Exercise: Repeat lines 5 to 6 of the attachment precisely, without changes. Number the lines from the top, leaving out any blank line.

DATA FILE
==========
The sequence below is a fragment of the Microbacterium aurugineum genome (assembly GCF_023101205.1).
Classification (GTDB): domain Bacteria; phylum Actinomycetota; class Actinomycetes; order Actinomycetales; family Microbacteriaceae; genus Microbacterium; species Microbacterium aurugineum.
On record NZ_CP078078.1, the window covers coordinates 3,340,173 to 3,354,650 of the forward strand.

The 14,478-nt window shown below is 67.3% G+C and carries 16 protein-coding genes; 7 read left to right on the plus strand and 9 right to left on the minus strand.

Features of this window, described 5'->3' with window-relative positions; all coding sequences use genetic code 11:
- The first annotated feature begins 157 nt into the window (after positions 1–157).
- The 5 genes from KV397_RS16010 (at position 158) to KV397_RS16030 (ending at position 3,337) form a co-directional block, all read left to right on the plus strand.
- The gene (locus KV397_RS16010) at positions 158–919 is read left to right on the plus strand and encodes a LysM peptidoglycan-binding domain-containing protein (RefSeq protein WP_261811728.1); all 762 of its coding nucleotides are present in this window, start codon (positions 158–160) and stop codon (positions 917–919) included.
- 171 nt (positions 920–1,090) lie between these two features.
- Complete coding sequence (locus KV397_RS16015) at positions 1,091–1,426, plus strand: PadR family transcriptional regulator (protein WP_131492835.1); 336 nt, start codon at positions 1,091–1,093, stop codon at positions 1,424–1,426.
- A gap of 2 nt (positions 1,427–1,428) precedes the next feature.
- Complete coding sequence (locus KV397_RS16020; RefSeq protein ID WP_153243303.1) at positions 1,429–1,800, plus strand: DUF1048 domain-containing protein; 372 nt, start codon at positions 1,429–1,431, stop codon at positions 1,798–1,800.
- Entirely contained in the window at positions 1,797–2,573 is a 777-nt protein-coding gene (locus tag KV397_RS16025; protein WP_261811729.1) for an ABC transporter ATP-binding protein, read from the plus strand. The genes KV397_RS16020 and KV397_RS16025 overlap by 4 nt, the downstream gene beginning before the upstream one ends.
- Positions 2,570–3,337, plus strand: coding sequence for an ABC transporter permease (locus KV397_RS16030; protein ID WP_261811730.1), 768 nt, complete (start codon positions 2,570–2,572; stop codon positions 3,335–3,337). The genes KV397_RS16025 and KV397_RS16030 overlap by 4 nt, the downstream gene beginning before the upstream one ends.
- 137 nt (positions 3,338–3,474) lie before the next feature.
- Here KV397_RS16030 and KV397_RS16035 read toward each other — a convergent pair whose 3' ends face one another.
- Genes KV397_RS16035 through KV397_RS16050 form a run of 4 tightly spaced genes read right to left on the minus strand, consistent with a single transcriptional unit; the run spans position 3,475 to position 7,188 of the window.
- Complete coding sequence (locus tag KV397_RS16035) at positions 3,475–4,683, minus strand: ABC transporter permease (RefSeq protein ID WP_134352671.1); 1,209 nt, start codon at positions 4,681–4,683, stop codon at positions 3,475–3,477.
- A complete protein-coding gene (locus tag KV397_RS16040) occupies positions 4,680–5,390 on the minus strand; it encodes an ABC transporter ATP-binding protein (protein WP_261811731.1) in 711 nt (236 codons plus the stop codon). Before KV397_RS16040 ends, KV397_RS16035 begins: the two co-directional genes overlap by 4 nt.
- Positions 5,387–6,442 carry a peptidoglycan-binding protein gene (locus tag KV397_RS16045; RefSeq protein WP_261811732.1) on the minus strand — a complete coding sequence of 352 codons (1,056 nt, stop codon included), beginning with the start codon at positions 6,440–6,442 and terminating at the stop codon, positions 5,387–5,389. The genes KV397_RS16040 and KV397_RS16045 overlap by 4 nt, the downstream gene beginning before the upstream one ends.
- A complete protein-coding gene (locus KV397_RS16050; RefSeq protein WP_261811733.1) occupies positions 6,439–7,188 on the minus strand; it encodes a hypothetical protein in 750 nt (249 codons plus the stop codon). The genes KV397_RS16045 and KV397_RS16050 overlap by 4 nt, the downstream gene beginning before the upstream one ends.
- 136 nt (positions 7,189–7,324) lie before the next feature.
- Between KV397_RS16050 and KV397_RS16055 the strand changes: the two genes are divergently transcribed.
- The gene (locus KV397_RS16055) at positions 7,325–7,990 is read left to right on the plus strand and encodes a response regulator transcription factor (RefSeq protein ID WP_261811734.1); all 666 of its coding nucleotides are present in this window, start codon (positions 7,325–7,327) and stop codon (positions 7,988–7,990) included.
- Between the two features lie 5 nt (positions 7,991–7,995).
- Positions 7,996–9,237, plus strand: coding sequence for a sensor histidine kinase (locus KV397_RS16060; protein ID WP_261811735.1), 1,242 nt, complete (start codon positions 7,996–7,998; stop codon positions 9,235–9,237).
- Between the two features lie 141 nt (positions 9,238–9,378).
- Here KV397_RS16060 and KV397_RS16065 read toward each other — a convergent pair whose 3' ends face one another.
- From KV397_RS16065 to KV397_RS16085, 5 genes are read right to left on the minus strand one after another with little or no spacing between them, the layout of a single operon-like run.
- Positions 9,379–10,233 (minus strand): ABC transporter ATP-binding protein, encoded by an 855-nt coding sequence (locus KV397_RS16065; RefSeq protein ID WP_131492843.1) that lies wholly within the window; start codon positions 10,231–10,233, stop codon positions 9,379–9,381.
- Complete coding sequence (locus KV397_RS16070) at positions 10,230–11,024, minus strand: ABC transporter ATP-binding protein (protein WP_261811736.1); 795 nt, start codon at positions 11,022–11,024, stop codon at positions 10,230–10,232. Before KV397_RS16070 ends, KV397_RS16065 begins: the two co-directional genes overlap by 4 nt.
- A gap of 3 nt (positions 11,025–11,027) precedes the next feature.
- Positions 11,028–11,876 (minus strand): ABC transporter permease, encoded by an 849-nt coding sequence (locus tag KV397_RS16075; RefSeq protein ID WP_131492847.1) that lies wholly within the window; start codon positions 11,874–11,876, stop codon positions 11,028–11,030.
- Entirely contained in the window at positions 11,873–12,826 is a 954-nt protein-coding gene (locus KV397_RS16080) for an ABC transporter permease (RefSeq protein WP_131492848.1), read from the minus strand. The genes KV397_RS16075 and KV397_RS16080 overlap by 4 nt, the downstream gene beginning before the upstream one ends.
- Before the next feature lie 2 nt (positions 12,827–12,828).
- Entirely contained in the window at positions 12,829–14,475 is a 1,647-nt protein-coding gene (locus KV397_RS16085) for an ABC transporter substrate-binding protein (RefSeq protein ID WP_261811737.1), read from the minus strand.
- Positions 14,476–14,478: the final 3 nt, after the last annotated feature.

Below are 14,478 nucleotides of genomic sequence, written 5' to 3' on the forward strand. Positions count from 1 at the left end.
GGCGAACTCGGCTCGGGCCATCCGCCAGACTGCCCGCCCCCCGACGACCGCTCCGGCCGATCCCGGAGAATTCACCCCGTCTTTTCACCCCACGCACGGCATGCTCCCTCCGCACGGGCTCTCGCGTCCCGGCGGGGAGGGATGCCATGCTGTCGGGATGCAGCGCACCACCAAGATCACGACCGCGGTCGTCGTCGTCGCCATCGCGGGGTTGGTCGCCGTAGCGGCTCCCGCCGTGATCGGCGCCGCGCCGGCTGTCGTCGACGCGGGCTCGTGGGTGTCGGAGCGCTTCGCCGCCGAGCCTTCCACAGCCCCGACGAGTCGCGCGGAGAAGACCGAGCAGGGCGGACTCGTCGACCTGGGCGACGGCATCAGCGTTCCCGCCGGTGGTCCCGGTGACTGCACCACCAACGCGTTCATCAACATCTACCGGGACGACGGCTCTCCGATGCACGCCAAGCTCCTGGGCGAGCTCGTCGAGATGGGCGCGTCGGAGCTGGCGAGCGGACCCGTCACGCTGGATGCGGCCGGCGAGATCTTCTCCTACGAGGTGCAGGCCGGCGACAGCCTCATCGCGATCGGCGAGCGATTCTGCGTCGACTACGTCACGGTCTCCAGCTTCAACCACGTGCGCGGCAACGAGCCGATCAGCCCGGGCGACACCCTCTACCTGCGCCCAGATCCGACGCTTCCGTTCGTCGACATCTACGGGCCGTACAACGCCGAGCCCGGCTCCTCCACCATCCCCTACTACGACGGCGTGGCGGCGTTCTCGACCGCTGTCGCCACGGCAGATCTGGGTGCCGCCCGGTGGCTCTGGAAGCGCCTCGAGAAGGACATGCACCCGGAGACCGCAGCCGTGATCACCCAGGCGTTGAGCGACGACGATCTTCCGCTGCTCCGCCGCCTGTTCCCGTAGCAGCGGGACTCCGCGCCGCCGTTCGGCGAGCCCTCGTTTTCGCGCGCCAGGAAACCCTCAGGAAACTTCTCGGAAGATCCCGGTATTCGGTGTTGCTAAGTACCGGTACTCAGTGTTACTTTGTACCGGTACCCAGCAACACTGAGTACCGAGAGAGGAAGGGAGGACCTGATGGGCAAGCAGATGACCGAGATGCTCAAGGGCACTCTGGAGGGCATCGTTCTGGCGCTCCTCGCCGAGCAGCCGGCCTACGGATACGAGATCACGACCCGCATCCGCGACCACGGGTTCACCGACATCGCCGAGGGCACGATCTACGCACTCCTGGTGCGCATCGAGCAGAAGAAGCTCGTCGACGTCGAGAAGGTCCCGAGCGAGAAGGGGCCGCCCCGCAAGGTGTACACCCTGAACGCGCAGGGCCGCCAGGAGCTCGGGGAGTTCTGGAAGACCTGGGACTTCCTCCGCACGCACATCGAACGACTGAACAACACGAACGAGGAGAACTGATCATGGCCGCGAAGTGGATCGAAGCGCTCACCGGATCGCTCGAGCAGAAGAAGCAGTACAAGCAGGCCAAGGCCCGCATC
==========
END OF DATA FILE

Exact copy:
Features of this window, described 5'->3' with window-relative positions; all coding sequences use genetic code 11:
- The first annotated feature begins 157 nt into the window (after positions 1–157).